Use a drain catcher: While a drain snake is used to remove hair and debris inside the drain, a drain catcher is used to stop it from going inside in the first place. These normally sit on top of the plug hole and will trap anything that tries to get down there without impeding water flow. You can find so many of them on Amazon

White bathroom with terrazzo curtain

(Image credit: Future PLC / Philip Lauterbach)

Change your shower products: No shower would be complete without using a shower gel or soap, which means it’s impossible to keep soap scum out of the shower drain. However, changing up your thick shower products and opting for thinner alternatives can definitely help to keep your shower drain clean. This means ditching anything that includes large exfoliating beads or thick chunks. 

Invest in a water filter: According to Simon, hard water can have a negative impact on your shower drain. ‘The minerals from the hard water combine with soap and other products you use, creating stubborn, film-like residue in your shower that can be difficult to remove,’ he explains. And while it may not be an option for everyone, investing in a water filter to soften this hard water should keep your drain cleaner.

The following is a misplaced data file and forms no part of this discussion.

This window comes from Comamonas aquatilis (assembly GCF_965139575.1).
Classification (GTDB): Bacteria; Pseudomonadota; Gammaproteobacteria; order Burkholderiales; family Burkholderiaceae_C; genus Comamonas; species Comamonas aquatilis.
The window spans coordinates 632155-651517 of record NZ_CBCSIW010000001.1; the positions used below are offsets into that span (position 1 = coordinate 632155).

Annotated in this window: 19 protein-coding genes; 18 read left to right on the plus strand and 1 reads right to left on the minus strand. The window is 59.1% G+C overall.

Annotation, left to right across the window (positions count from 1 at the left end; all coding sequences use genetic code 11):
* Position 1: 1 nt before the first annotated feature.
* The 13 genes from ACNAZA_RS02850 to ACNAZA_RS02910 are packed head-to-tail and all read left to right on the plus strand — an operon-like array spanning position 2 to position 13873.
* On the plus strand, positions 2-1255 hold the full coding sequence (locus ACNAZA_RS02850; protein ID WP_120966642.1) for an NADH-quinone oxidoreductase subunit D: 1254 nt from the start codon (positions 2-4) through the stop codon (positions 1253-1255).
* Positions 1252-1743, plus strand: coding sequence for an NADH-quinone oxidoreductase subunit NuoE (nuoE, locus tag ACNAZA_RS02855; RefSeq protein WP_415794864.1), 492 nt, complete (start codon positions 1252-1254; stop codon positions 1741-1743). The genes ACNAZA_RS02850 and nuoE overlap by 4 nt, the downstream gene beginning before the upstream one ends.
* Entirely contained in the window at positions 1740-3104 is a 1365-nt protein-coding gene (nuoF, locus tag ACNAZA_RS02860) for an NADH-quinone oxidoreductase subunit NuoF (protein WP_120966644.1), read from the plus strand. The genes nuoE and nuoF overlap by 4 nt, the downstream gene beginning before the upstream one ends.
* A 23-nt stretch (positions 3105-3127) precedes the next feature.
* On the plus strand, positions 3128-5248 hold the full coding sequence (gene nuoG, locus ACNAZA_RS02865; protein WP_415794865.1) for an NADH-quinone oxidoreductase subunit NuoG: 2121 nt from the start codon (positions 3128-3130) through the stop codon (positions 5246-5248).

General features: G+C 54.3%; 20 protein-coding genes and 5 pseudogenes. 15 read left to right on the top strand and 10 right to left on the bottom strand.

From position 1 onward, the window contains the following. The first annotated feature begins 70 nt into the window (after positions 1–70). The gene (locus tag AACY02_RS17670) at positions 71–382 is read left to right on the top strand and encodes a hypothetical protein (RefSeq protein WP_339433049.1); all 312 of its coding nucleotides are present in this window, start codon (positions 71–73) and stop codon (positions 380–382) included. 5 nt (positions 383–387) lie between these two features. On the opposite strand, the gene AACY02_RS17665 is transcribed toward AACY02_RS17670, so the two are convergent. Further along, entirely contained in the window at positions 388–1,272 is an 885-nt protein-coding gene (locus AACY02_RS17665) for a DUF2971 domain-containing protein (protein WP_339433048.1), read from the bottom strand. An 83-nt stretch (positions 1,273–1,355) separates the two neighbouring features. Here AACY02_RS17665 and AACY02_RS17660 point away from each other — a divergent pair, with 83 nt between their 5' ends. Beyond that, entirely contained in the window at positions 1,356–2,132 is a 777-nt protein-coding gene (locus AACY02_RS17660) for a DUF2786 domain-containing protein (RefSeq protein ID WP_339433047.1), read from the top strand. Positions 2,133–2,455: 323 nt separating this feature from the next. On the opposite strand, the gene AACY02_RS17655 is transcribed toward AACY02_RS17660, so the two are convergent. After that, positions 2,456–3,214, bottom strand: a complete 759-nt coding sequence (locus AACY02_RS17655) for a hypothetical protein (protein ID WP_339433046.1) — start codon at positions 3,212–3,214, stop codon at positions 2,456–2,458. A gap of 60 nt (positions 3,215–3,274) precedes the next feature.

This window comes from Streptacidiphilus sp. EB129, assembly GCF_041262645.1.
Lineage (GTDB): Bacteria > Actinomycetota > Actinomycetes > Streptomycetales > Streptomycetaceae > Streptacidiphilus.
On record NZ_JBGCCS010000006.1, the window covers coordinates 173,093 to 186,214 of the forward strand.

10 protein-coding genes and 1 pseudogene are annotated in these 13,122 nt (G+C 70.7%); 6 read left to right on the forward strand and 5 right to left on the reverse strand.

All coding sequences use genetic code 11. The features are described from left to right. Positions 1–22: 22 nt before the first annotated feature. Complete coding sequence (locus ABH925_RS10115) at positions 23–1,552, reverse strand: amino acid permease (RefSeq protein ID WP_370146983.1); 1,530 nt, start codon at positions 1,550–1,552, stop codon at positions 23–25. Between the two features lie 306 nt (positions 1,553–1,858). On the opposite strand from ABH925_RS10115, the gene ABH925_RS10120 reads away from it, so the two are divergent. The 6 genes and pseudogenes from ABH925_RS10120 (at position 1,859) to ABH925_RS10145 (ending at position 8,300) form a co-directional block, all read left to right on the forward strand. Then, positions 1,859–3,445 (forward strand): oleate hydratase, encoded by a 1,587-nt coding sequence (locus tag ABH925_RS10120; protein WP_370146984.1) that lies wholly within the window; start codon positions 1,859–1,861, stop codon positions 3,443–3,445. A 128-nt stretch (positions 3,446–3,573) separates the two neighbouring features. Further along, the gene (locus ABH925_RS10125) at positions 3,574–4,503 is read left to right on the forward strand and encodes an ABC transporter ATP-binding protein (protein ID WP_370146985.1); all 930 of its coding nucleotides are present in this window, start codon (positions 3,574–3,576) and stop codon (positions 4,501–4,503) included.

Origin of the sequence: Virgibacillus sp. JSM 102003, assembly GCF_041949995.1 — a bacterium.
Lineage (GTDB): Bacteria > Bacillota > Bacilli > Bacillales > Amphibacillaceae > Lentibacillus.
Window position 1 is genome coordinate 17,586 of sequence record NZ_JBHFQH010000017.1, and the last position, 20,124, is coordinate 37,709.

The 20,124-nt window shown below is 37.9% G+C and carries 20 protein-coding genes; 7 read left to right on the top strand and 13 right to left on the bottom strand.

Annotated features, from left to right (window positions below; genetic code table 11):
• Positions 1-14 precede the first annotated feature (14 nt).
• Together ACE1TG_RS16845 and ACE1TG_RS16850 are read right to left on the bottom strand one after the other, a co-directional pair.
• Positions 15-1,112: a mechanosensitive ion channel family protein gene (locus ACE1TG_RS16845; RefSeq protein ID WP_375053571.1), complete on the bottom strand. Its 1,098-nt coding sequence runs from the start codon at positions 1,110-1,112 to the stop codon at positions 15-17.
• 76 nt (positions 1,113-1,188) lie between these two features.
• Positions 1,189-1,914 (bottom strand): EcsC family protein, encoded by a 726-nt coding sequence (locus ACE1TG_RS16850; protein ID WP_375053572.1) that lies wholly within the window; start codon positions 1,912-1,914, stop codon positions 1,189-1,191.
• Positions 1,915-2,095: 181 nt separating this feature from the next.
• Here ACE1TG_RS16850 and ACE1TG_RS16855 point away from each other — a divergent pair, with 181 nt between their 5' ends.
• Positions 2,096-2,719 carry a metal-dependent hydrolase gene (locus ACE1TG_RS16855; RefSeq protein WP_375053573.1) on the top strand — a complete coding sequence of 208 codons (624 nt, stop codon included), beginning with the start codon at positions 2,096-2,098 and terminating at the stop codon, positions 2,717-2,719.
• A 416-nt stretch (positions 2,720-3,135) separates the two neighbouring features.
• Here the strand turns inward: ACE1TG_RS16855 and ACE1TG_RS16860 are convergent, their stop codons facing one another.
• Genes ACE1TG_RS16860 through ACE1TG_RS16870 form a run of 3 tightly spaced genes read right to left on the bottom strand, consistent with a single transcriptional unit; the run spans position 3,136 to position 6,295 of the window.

What will dissolve hair in a drain?

Unfortunately, hair is normally the number one culprit when you have a clogged drain. This hair gets wrapped inside the drain, causing blockages and affecting the flow of water. This results in nasty smells and clogged pipes that are a nuisance to every homeowner. 

Baking soda can help with this problem, though. Baking soda is known for dissolving hair in a drain, but you need to make sure that you leave it there for a few hours to really work its magic. If you can, add some vinegar into the mix as well so you can clean your shower drain at the same time.